Felder still gets excited when recounting the significance of the era. “It was during the Harlem Renaissance when the first non-Blackface theater production happened in America,” she says. “That was the first time Black performers were allowed to show true emotion on stage instead of just entertaining the masses.” 

The Harlem Renaissance produced impressive works from Black Americans all over the country, including Cleveland, Chicago, and other cities in the North, but ample legendary creators gained recognition specifically in Harlem. Author and anthropologist Zora Neale Hurston accumulated notoriety before traveling back down South to study African American folklore, as did famed poet and activist Langston Hughes. With jazz as a defining sound of the era, musicians like Duke Ellington and Louis Armstrong performed unique numbers at The Savoy Ballroom in Harlem, as well as at the Cotton Club, its white-patronized counterpart.

Visual arts, an industry Black folks had been all but shunned from, also saw the emergence of freshly esteemed talents. “Artists like Aaron Douglas constantly used racial themes in his art along with African imagery,” states Felder, who also promotes dancers such as Josephine Baker and the Nicholas Brothers to her students. “I have a video of my kindergarteners trying their best to do splits and tap their school shoes in joy as they watched these talented performers.”

The Relevance of the Harlem Renaissance Movement

Today, with remnants of the Jim Crow South echoing in mass incarceration efforts, police brutality, and more overt racism, there is also revitalization in Black creativity to heed. Kids aren’t simply listening to Beyoncé lyrically praise brown skin or reading comics by Ta-Nehisi Coates that feature characters who pull superpowers from their culture. Children are being uplifted by these art forms to remind them that there is value in Black culture and the Black creators who bring us joy through the likes of Black Panther, popular TikTok dances, and more.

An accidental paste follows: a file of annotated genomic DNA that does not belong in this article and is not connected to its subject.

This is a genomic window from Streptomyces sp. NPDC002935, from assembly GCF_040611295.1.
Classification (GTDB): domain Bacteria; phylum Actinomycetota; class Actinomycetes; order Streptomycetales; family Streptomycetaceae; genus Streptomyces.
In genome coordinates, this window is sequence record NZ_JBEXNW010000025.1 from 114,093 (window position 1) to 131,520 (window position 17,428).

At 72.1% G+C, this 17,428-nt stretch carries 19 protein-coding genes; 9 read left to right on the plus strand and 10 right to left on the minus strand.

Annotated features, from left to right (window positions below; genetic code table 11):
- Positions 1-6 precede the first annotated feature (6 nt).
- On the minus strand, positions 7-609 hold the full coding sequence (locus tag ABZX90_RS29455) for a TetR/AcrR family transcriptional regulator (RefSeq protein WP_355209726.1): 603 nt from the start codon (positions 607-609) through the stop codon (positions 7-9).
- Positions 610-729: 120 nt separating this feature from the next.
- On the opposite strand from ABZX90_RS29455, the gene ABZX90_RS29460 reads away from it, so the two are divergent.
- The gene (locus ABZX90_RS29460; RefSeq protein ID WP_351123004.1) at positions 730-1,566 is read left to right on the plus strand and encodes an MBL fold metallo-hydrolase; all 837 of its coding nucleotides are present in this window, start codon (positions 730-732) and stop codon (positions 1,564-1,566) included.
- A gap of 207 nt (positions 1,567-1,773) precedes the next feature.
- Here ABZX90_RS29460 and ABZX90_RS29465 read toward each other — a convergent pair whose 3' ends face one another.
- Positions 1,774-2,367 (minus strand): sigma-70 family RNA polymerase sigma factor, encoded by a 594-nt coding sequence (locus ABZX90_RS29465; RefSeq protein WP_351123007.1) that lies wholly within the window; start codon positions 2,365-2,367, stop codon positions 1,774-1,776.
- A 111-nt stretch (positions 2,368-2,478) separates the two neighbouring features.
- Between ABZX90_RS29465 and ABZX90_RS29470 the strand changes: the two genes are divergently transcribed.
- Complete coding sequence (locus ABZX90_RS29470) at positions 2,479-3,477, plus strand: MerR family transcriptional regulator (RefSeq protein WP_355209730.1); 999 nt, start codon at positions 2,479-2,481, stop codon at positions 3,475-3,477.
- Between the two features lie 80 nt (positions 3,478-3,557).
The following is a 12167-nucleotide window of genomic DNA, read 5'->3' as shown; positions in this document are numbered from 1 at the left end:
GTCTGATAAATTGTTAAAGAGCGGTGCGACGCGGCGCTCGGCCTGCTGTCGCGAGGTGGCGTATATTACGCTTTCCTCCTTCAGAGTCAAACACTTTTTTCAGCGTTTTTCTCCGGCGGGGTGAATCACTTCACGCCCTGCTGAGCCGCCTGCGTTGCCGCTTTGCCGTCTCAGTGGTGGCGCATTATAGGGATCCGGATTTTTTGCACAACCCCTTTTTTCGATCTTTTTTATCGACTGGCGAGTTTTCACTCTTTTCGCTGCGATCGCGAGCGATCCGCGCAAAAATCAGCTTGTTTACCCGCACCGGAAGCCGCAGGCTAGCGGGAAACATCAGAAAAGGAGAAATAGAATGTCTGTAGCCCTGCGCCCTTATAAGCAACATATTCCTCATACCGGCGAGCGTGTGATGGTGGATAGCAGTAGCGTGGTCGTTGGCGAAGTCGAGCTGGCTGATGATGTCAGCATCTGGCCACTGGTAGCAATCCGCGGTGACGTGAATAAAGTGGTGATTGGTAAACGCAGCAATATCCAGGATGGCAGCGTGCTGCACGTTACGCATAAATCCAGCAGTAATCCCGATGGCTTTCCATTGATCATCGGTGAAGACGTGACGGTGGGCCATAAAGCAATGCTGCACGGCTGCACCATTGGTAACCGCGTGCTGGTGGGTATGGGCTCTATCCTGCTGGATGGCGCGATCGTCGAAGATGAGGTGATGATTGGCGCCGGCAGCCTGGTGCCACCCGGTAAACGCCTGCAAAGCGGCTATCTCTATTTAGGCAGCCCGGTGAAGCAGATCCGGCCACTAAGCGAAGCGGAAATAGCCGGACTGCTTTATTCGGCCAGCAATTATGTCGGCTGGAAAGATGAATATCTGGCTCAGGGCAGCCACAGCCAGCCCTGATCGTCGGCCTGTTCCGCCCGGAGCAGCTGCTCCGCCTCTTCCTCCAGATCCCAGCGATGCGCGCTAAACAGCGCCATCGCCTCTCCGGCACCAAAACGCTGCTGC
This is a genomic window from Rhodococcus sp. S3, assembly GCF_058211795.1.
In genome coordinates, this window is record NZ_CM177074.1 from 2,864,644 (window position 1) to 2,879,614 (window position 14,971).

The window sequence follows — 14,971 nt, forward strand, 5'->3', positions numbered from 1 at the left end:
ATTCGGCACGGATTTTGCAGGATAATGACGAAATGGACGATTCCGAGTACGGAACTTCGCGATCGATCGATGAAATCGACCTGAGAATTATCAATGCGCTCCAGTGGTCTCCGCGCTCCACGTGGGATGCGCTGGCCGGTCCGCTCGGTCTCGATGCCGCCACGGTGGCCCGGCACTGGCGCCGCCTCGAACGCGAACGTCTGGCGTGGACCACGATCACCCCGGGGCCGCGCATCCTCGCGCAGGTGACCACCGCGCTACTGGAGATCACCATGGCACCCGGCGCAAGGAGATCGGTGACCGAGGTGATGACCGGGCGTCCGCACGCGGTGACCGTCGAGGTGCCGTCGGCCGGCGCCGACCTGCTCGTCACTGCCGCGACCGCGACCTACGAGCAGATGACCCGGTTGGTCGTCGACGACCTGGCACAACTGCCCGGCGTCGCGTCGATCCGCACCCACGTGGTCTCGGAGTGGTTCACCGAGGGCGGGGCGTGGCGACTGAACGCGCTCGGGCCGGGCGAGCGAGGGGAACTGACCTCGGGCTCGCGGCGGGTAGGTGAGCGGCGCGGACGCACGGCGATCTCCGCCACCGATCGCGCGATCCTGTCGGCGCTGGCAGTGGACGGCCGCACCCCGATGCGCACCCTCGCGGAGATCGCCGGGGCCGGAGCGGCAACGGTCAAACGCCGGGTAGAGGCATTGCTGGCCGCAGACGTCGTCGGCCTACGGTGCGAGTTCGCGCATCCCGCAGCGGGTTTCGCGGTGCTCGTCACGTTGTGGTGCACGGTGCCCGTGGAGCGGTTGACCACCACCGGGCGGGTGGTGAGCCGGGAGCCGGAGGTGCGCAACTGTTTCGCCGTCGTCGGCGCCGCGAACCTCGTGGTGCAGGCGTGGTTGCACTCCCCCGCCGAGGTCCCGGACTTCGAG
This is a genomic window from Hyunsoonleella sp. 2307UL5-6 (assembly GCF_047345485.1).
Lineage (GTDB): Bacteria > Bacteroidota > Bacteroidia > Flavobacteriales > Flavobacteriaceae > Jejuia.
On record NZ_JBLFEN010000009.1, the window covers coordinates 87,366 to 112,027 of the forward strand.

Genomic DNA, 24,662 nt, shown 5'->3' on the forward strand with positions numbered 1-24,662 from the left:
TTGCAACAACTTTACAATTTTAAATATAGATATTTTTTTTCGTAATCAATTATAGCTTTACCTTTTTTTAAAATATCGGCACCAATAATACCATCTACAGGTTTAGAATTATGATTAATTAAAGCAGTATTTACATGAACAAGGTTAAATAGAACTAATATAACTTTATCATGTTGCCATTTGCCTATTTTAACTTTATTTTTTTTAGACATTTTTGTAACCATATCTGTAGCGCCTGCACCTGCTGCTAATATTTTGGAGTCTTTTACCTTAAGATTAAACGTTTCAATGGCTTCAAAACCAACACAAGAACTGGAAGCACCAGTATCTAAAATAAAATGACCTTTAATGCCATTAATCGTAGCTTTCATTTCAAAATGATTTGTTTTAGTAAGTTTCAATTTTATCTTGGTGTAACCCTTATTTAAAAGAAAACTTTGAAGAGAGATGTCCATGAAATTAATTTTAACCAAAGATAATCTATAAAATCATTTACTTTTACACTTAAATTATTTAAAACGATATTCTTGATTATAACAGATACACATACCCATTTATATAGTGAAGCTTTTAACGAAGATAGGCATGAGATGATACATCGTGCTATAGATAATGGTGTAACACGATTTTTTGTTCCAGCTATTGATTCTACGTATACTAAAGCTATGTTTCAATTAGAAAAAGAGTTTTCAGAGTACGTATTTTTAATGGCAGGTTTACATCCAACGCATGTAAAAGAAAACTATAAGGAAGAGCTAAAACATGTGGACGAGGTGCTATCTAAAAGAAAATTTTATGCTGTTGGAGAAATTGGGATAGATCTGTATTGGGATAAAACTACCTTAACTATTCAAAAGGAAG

Felder wants people to pay attention to what was achieved during a time when Black people were celebrated for their imaginativeness in the face of resistance. “The Harlem Renaissance is an example of using our culture to thrive,” she says. So needed when, she says, “so many times our Black babies are taught to shrink themselves. ‘Stop tapping on the desk.’ ‘How dare you try to rap in school!’"

Just like during the Harlem Renaissance, the culture and expressions of pain and joy of Black people by Black people are, by virtue, political. By understanding the significance of such expression instead of dismissing it, we can nurture a movement and a generation of people. “We have to stop silencing the things that are authentically them,” says Felder. “You could be silencing the next Zora Neale Hurston or Duke Ellington.”

Lesson Plans and Resources for Parents and Teachers

Lesson plan for grades 6-12: What Was the Harlem Renaissance? A Walk Through Harlem, PBS Learning Media

Lesson plan for grades 9-12: Harlem Renaissance Lesson Plan, Study.com

Additional reading: 7 Prominent Artists of the Harlem Renaissance in NYC, Culture Trip

Additional reading: The Virtual Harlem Project, Dr. Bryan Carter

Read more on how to talk to your kids about Black history in Parents.com’s Anti-Racist Curriculum, here.